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Sonoma County sting shows a changing approach to prostitution

There was a point last weekend where it appeared there might not be enough law enforcement personnel on hand to deal with the surge of would-be customers converging on a Rohnert Park motel to meet with a fictional prostitute named Amber.

Sheriff's deputies scooted one cuffed man into the bathroom of Amber's room as a newcomer arrived at the door and was swiftly surrounded. His decoy "date" hovered in the door to an adjacent room, where a detective was crouched over a computer, managing incoming texts and online traffic.

An additional detective in the bathroom of the second room was on the phone, negotiating services and prices with another prospective client responding to Amber's online ad. Pairs of investigators questioned other suspects and completed paperwork in two rooms downstairs.

After several hours, 10 men, aged 26 to 62, were in custody, including one suspected of coming for Amber's 13-year-old "sister," describing his tastes thusly: "I don't want to sound creepy, but the younger the better."

An 11th man, former prosecutor and judicial candidate John LemMon, was arrested Wednesday as he arrived at an alleged rendezvous with Amber. LemMon declined comment on his arrest. The Press Democrat identified him because of his public role over two decades, during which he served on a panel of temporary judges and made three bids for the judicial bench.

Saturday's multi-agency sting included officers from Santa Rosa, Petaluma and Rohnert Park police, the Sonoma County Sheriff's Department, the Sonoma County District Attorney's Office and the Department of Homeland Security. A newspaper reporter was invited to observe.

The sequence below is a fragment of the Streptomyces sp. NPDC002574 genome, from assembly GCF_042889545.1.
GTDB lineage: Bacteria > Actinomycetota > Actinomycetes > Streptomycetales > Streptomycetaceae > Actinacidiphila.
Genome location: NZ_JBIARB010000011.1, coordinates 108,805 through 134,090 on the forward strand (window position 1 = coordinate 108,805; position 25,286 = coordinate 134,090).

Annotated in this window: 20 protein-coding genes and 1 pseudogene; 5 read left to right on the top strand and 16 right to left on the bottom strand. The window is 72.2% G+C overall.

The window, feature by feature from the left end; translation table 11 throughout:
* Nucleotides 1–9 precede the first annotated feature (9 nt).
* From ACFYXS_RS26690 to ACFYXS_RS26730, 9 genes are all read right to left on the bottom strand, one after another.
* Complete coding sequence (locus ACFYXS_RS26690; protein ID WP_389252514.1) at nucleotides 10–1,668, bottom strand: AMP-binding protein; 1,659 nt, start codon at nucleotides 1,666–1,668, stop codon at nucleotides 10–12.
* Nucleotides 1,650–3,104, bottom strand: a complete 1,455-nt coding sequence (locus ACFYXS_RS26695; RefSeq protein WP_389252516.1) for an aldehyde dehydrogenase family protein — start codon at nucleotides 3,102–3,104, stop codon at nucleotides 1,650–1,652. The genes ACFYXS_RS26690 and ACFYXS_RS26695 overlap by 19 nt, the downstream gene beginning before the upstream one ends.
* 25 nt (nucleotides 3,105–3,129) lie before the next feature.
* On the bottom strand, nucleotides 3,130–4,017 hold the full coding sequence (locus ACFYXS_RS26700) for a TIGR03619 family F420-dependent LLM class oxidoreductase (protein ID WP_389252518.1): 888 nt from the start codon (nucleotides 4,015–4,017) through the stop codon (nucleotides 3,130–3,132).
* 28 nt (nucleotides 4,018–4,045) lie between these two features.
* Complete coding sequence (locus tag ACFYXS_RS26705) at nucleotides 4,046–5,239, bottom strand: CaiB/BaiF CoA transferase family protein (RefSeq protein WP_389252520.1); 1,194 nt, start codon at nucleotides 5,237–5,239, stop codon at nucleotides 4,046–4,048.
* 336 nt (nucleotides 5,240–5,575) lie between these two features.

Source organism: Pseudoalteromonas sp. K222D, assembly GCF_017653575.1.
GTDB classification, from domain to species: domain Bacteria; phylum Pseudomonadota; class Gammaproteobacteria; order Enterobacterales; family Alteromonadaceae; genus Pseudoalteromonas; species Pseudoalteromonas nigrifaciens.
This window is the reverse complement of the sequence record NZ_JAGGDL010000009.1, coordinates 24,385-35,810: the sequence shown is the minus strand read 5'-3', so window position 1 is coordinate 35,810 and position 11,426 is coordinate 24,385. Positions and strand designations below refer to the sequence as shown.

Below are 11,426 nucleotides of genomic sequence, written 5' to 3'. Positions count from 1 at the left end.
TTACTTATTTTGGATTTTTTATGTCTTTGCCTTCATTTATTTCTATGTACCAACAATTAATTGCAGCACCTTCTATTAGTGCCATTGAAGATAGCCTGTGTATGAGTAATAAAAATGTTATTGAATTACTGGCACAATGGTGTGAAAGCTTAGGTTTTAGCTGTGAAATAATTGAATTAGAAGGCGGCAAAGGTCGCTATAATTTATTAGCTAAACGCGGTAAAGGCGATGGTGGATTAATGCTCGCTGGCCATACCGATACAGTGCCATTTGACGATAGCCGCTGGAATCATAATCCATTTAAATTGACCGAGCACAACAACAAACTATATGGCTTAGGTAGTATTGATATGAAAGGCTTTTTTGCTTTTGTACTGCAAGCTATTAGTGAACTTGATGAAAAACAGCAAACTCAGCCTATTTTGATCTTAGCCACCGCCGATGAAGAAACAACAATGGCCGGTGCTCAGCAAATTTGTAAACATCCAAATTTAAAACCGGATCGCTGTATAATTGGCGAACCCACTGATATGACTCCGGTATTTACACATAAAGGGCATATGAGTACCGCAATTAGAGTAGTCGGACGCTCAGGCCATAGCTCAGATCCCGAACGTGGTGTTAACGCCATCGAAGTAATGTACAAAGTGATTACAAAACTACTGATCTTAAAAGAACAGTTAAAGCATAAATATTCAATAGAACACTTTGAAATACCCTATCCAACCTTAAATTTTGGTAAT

Participants said the sting reflected changing views on prostitution in the North Bay.

Growing attention to human trafficking and the role of abuse and exploitation in the sex business has reframed the discussion, giving rise to new styles of intervention and partnerships with nonprofit social agencies working to aid those who want to break free of prostitution.

Local law enforcement agencies are increasing their focus on the consumer side of the sex trade, seeking to reduce demand for prostitutes by targeting customers through enforcement and education.

"That's been the push," said Sonoma County sheriff's Detective Mechelle Buchignani, a member of the department's Domestic Violence/Sexual Assault unit who helped organize the operation.


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